Sound Transit awarded a $128 million contract to the joint venture of Robinson Construction and Herzog Contracting (forming RCI-Herzog) in February 2004 for construction of the Rainier Valley segment of Central Link.[24] Construction began later that year, with early work on Martin Luther King Jr. Way primarily consisting of utility relocation, property condemnation and reconstruction of the roadway.[25] Station construction at the Edmunds Street station, since renamed Columbia City,[26] began in September 2006 and was completed in 2008.[27] Light rail test trains began running through the Rainier Valley in August 2008, with service expected to start in July 2009.[28]

The station was opened on July 18, 2009, on the first day of Central Link service from Downtown Seattle to Tukwila International Boulevard station.[29] Local businesses celebrated the arrival of light rail by offering discounts and free samples to patrons with light rail tickets.[30]

Station layout[edit]

Side platform, doors will open on the right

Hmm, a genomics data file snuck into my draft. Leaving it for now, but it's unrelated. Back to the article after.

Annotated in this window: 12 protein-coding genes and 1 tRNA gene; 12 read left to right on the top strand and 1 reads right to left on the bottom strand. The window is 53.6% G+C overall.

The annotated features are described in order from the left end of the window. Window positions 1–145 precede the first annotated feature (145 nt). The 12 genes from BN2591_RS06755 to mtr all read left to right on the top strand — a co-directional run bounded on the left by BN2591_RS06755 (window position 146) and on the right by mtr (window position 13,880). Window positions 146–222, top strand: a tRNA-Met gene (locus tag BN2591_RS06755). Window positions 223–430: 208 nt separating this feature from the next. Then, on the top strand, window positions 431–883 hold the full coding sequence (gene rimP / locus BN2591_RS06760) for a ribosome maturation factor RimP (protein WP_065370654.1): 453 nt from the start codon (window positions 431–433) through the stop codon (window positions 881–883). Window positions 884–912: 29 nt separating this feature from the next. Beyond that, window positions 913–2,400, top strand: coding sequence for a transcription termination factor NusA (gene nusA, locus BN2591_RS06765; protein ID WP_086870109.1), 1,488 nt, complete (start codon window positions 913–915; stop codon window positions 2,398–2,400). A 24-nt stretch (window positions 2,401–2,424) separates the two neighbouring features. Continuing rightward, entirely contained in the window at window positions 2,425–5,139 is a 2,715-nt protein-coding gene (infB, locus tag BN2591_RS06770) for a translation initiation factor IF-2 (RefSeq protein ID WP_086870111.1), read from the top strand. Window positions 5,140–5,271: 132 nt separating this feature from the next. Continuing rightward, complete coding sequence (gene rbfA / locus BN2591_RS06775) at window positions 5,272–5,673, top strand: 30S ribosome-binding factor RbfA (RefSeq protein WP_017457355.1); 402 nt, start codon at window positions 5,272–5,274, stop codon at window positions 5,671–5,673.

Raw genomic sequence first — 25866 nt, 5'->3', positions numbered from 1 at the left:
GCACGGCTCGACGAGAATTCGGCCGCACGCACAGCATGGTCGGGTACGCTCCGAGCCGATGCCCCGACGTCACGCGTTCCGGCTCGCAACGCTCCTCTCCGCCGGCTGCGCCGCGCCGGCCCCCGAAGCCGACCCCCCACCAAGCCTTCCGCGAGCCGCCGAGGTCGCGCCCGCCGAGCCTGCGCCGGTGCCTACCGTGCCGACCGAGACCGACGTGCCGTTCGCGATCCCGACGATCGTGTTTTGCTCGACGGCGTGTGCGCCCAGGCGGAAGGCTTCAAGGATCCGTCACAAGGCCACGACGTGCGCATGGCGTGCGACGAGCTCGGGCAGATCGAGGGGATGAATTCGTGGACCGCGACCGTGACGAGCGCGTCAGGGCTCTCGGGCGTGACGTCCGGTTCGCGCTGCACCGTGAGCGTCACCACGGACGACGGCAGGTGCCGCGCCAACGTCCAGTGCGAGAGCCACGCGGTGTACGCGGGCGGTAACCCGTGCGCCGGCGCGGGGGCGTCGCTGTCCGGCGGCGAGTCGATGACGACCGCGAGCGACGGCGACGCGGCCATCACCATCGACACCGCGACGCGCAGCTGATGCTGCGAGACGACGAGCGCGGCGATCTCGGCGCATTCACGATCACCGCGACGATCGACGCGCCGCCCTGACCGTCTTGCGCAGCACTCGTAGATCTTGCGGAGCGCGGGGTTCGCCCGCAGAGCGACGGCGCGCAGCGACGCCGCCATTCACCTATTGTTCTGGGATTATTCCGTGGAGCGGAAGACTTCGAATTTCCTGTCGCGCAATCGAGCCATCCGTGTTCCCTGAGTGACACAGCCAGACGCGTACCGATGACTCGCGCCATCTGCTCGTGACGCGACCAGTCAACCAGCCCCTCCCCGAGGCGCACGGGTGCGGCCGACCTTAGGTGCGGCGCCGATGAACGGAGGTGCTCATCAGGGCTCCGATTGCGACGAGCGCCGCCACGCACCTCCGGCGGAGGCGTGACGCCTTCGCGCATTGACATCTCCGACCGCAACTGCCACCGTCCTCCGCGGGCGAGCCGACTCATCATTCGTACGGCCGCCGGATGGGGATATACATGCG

Northbound Central Link toward University of Washington (Mount Baker)
Southbound Central Link toward Angle Lake (Othello)
Side platform, doors will open on the right

Columbia City station consists of two at-grade side platforms in the median of Martin Luther King Jr. Way between Edmunds and Alaska streets. The station is accessible from crosswalks at both streets, with the platforms running the entire length between the two. At both of the station's entrances are ticket vending machines and an ORCA card reader; beyond that lies the partially covered platform and waiting area, which includes seating and public art.[31] The station, like others in the Rainier Valley, was designed by architecture firm Arai/Jackson, and incorporates references to Craftsman-style homes that populate the neighborhood.[32][33]